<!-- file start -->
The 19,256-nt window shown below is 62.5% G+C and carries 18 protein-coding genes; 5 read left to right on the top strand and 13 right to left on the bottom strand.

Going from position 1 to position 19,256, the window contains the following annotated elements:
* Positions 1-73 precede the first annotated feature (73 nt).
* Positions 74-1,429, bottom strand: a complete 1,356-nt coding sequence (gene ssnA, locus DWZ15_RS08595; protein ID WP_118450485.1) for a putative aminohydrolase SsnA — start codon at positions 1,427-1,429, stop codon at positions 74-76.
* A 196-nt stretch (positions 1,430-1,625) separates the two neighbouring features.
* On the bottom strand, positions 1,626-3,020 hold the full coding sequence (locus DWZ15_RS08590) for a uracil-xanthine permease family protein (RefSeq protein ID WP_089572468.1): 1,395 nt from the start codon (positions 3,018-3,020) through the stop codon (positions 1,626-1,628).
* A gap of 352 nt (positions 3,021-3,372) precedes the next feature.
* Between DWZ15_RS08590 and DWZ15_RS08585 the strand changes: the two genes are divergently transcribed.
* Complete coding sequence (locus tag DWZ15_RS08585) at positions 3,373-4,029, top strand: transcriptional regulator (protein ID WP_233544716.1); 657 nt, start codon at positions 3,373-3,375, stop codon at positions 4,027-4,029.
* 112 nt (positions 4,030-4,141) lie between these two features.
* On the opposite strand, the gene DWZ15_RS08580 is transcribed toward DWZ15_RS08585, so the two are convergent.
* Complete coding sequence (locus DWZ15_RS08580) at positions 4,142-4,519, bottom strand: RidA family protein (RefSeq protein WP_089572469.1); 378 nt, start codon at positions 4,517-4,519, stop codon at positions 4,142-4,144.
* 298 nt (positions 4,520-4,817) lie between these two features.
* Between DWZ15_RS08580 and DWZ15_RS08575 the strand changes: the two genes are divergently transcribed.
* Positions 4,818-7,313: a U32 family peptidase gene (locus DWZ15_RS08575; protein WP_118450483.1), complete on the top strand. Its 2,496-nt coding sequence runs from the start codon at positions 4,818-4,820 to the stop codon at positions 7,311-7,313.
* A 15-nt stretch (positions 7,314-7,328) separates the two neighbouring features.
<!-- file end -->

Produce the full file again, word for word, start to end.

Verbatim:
The 19,256-nt window shown below is 62.5% G+C and carries 18 protein-coding genes; 5 read left to right on the top strand and 13 right to left on the bottom strand.

Going from position 1 to position 19,256, the window contains the following annotated elements:
* Positions 1-73 precede the first annotated feature (73 nt).
* Positions 74-1,429, bottom strand: a complete 1,356-nt coding sequence (gene ssnA, locus DWZ15_RS08595; protein ID WP_118450485.1) for a putative aminohydrolase SsnA — start codon at positions 1,427-1,429, stop codon at positions 74-76.
* A 196-nt stretch (positions 1,430-1,625) separates the two neighbouring features.
* On the bottom strand, positions 1,626-3,020 hold the full coding sequence (locus DWZ15_RS08590) for a uracil-xanthine permease family protein (RefSeq protein ID WP_089572468.1): 1,395 nt from the start codon (positions 3,018-3,020) through the stop codon (positions 1,626-1,628).
* A gap of 352 nt (positions 3,021-3,372) precedes the next feature.
* Between DWZ15_RS08590 and DWZ15_RS08585 the strand changes: the two genes are divergently transcribed.
* Complete coding sequence (locus tag DWZ15_RS08585) at positions 3,373-4,029, top strand: transcriptional regulator (protein ID WP_233544716.1); 657 nt, start codon at positions 3,373-3,375, stop codon at positions 4,027-4,029.
* 112 nt (positions 4,030-4,141) lie between these two features.
* On the opposite strand, the gene DWZ15_RS08580 is transcribed toward DWZ15_RS08585, so the two are convergent.
* Complete coding sequence (locus DWZ15_RS08580) at positions 4,142-4,519, bottom strand: RidA family protein (RefSeq protein WP_089572469.1); 378 nt, start codon at positions 4,517-4,519, stop codon at positions 4,142-4,144.
* 298 nt (positions 4,520-4,817) lie between these two features.
* Between DWZ15_RS08580 and DWZ15_RS08575 the strand changes: the two genes are divergently transcribed.
* Positions 4,818-7,313: a U32 family peptidase gene (locus DWZ15_RS08575; protein WP_118450483.1), complete on the top strand. Its 2,496-nt coding sequence runs from the start codon at positions 4,818-4,820 to the stop codon at positions 7,311-7,313.
* A 15-nt stretch (positions 7,314-7,328) separates the two neighbouring features.